Universities have been badly squeezed for resources in the past few years, and we hear talk of a “higher-education bubble” as big as the real-estate bubble. One consequence has been that universities are being forced to hone in on their core missions as they make decisions about what programs are superfluous to that mission. In a recent essay, Adam Kissel commented on the financial state of universities, noting:

as universities shrink and higher education loses air — more like a hissing tire than a bursting bubble — the pressure of competition will rise as we’ve never seen it before, and colleges will feel the need to make clear what their core missions are and what they really stand for.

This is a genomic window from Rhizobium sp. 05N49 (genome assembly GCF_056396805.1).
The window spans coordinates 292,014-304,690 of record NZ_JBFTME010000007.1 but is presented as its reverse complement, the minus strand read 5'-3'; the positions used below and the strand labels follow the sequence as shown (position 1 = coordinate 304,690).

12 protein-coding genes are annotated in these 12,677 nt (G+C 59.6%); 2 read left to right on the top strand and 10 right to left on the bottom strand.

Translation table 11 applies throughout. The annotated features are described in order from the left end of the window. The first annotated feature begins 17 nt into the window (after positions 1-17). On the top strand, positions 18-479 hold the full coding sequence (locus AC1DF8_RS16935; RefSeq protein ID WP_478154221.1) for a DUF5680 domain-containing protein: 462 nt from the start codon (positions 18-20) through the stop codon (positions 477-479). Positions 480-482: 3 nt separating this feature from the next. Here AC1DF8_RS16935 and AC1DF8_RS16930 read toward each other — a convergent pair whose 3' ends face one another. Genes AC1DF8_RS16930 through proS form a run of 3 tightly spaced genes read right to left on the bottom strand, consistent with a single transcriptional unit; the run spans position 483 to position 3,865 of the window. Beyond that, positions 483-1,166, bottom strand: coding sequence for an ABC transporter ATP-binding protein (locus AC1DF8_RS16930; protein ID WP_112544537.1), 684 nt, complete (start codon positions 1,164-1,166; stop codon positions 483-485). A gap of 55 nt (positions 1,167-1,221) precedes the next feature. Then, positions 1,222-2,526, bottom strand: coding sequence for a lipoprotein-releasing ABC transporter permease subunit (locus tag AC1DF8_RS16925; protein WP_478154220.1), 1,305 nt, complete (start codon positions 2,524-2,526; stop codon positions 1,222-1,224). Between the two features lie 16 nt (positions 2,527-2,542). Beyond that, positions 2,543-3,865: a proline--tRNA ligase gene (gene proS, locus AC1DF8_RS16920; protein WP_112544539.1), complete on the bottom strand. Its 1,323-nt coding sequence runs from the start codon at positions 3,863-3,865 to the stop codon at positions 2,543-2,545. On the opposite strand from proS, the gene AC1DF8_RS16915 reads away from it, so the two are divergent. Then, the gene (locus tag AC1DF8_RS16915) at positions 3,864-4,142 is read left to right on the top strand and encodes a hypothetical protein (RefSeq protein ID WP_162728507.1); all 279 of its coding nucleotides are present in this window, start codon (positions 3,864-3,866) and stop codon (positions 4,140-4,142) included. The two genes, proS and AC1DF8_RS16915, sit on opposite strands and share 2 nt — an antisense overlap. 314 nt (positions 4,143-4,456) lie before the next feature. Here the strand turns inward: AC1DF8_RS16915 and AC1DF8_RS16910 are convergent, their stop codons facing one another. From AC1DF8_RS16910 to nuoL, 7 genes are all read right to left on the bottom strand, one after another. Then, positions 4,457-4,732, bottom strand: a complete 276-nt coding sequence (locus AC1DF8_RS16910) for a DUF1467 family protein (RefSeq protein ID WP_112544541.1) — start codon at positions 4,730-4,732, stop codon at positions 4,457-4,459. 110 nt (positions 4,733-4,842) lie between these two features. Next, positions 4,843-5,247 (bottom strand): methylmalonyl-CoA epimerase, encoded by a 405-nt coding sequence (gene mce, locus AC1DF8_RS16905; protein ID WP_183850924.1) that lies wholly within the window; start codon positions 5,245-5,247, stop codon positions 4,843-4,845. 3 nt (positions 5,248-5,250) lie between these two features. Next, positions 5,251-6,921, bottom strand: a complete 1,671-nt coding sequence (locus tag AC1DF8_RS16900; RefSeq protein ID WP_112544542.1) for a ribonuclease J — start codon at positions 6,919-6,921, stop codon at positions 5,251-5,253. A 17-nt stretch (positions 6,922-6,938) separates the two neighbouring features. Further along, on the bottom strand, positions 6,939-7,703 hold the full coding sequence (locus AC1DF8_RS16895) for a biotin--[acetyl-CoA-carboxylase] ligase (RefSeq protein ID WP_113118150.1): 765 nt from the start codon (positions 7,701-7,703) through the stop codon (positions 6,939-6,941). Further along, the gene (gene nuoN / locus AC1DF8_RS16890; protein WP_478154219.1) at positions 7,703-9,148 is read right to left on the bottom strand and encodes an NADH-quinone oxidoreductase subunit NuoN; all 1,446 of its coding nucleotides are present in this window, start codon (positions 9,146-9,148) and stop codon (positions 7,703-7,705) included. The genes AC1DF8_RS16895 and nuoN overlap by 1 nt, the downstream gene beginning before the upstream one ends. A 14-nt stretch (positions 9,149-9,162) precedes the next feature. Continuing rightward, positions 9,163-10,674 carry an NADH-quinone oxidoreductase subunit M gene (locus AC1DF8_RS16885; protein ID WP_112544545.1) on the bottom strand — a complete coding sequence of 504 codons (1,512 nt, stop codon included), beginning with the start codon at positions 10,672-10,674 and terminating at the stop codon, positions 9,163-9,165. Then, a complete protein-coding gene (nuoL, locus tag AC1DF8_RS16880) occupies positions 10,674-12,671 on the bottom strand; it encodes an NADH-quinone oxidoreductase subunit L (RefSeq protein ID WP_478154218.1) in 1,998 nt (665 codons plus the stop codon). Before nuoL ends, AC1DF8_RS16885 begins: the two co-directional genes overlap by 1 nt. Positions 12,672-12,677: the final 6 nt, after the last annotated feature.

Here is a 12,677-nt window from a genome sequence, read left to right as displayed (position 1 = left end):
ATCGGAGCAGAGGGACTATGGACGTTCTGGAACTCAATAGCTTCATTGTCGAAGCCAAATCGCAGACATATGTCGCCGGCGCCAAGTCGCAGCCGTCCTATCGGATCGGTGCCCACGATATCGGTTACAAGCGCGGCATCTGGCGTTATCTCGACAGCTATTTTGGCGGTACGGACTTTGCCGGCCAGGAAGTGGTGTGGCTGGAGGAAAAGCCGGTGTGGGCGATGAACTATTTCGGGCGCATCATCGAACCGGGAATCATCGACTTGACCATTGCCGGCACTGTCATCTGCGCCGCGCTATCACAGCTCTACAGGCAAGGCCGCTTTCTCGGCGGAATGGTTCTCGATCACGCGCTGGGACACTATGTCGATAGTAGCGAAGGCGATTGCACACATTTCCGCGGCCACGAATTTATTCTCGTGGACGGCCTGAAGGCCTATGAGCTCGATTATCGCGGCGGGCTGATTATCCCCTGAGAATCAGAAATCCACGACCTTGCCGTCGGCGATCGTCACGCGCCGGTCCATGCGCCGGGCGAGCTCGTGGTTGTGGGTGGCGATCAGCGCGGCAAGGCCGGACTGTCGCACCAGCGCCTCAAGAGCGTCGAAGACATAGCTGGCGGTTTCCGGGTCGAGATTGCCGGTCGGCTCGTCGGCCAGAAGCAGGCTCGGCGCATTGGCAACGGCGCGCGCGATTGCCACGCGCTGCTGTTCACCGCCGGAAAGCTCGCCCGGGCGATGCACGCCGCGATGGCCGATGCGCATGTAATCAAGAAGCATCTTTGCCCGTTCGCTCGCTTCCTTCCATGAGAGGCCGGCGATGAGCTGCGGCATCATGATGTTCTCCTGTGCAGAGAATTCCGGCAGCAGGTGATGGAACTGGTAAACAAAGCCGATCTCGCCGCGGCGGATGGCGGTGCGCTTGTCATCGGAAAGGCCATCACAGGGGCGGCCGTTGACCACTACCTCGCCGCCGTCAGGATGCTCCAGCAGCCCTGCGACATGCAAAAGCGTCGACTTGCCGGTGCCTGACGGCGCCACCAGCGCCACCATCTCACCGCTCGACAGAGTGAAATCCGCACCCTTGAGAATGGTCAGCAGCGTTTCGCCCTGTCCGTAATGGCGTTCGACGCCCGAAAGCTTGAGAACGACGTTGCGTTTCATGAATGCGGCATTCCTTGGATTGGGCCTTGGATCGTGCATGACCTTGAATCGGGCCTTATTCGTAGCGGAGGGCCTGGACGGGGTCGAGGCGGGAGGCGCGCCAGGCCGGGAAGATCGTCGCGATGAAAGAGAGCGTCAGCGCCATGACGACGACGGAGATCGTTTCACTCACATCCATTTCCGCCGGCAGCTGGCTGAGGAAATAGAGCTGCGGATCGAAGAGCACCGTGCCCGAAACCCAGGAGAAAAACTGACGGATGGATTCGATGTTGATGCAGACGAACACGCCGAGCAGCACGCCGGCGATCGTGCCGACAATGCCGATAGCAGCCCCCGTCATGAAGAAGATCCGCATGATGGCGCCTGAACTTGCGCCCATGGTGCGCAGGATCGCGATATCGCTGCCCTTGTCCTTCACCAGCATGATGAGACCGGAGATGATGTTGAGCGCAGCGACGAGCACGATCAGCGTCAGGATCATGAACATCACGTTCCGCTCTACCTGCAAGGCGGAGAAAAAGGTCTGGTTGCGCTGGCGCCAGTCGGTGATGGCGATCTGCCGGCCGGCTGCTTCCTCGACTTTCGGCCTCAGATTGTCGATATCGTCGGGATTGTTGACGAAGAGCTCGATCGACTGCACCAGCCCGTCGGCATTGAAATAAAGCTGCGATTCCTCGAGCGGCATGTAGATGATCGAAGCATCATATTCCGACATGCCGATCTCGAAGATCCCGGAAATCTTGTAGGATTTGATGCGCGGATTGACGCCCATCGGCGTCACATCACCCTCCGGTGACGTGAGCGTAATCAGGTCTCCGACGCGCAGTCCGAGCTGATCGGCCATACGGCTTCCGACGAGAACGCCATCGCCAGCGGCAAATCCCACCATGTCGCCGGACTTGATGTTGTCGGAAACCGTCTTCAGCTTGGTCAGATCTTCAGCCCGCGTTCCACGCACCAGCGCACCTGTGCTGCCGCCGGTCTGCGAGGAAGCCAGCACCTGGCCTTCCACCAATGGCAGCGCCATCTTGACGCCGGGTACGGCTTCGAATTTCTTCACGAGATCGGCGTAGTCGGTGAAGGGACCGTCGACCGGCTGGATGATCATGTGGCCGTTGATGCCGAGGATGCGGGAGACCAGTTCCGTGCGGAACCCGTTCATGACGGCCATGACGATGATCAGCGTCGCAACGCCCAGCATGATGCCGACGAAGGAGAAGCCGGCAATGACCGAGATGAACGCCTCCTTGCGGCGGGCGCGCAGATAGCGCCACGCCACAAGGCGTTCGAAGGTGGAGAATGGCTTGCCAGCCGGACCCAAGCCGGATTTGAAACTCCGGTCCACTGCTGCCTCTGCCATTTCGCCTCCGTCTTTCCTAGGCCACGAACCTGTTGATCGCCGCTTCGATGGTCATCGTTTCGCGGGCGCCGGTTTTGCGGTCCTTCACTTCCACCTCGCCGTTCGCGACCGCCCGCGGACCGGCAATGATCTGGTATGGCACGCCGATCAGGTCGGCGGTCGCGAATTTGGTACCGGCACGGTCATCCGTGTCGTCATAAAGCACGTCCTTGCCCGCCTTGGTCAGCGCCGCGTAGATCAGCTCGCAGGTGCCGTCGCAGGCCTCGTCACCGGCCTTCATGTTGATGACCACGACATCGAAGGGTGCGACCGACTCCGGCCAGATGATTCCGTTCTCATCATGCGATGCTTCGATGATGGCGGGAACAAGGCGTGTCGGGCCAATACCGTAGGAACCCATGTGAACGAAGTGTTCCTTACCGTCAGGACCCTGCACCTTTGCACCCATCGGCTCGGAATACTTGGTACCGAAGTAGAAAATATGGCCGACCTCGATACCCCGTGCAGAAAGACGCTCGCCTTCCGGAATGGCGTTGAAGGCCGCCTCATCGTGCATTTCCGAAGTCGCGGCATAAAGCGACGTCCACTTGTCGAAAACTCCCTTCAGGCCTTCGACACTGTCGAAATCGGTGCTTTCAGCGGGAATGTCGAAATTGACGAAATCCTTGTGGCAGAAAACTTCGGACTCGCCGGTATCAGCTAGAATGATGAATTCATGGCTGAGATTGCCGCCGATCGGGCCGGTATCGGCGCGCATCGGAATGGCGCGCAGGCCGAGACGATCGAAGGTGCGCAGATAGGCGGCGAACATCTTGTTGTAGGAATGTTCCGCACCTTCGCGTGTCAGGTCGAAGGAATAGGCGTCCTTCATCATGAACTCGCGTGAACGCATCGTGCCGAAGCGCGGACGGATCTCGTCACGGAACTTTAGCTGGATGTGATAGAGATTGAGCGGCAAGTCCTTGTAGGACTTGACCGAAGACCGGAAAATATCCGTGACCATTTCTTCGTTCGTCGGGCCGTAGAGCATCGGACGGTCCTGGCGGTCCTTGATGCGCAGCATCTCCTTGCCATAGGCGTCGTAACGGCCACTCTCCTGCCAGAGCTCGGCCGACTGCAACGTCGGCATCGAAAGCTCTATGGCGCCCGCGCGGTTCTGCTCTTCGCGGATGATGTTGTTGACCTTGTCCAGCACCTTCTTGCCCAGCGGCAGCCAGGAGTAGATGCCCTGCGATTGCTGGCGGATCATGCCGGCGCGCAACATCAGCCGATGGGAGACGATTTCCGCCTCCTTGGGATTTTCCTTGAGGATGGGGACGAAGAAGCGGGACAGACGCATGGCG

Kissel continues by discussing how examples two kinds of university — the large research university and the social justice university — have responded to the challenge of clarifying their missions and making decisions about what programs to curtail. Those outside academe might reasonably be surprised by the very idea of a “social justice university.” After all, “social justice” names a desirable condition of civic life, not an academic pursuit. In this it is unlike the term “liberal arts college,” which indicates the undergraduate study of the liberal arts, and the term “research university,” which indicates the pursuit of cutting-edge research by faculty and the training of students to share in future research. Social justice universities are distinctive in making the preparation of students for work that will advance social justice central to their didactic mission. Kissel’s chief example is Roosevelt University in Chicago, which has as its mission to educate “socially conscious citizens for active and dedicated lives as leaders in their professions and their communities.” It takes its inspiration, as its name indicates, from President Franklin Roosevelt’s New Deal and a progressive notion of social justice. Another example is Antioch College in Ohio, with a mission based on the belief that “authentic social and community engagement is vital for those who strive to win victories for humanity.” Antioch’s social justice mission, and its distinctive alteration of study terms and work terms, is so inspiring to its alumni that many labored to reopen Antioch this fall after it had closed for financial reasons in 2008. But social justice universities are not the exclusive purview of the left. Patrick Henry College has as its mission “to prepare Christian men and women who will lead our nation and shape our culture with timeless biblical values and fidelity to the spirit of the American founding.” Although Patrick Henry would distain the progressive connotations of the term “social justice,” it has the same intention of preparing students for work that will change the world. Patrick Henry simply has a very different notion of social justice than Roosevelt or Antioch. The very difference between these notions of social justice, and the fact that what would be embraced at Roosevelt will be disparaged at Patrick Henry, and vice versa, reminds us that whenever a university commits itself to preparing students to take up a cause — whether progressive or conservative — it discourages certain questions, modes of inquiry, and models of human excellence and it shapes its students to answer questions about social and civic life in a certain way. These universities create a sense of community among students and faculty and give coherence to their curriculum at some cost to the openness of academic inquiry. It’s not that such colleges can’t or don’t teach the liberal arts — they do — but they are doing so in a way that directs students to certain answers to the perennial questions of human life. Kissel concludes that, as the higher education bubble deflates, only universities that pursue a clearly defined core mission will flourish. It’ll be interesting to see whether universities and colleges with a public service mission and ethos stand out to prospective students and their parents in the coming decade. If liberal arts colleges and universities aren’t better able than they have been at presenting the case for a true liberal arts core curriculum, they may find themselves losing market share to those that have a clear mission of preparing their students for social action.